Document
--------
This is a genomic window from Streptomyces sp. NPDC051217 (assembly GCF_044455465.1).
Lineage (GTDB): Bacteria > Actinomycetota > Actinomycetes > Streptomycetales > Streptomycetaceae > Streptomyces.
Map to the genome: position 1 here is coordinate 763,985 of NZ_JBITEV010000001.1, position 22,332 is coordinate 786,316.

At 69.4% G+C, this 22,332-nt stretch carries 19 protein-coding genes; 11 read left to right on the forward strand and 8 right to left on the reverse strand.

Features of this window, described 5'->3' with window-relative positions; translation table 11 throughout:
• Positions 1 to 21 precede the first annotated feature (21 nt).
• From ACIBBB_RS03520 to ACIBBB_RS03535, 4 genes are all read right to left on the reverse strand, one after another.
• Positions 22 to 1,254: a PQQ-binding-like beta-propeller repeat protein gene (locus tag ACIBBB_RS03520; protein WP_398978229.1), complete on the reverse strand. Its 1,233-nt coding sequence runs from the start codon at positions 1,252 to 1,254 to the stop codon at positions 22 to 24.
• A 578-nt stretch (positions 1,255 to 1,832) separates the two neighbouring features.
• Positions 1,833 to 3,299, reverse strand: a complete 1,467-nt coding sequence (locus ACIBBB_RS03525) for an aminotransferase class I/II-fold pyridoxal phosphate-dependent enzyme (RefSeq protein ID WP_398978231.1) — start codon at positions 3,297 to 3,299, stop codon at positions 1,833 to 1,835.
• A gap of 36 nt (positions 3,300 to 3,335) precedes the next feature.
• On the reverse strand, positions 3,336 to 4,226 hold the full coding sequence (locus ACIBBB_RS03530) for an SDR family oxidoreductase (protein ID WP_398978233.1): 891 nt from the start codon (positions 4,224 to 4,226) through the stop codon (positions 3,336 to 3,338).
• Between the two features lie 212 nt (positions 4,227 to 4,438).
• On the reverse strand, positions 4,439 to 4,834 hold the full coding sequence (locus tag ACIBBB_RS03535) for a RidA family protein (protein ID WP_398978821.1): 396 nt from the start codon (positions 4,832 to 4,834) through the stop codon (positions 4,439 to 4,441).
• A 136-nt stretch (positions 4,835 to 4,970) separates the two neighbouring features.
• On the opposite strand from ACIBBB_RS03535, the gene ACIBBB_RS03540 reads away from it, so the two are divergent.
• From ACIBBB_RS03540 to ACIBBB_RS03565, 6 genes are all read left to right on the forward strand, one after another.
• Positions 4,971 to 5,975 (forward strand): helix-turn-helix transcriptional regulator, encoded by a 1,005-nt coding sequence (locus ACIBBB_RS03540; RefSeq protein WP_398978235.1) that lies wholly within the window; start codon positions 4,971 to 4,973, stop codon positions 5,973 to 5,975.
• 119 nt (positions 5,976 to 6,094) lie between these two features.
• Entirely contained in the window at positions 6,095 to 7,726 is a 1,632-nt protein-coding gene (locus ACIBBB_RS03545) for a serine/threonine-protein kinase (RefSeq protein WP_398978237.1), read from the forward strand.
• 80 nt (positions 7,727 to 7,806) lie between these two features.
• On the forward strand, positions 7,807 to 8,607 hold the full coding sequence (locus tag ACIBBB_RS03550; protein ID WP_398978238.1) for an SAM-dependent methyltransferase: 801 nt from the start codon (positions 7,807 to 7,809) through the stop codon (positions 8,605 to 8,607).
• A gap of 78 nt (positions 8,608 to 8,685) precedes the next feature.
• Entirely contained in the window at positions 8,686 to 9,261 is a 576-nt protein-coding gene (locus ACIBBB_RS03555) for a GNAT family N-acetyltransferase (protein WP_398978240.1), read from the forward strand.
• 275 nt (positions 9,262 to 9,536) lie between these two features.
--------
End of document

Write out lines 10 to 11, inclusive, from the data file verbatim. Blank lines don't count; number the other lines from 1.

• Positions 1,833 to 3,299, reverse strand: a complete 1,467-nt coding sequence (locus ACIBBB_RS03525) for an aminotransferase class I/II-fold pyridoxal phosphate-dependent enzyme (RefSeq protein ID WP_398978231.1) — start codon at positions 3,297 to 3,299, stop codon at positions 1,833 to 1,835.
• A gap of 36 nt (positions 3,300 to 3,335) precedes the next feature.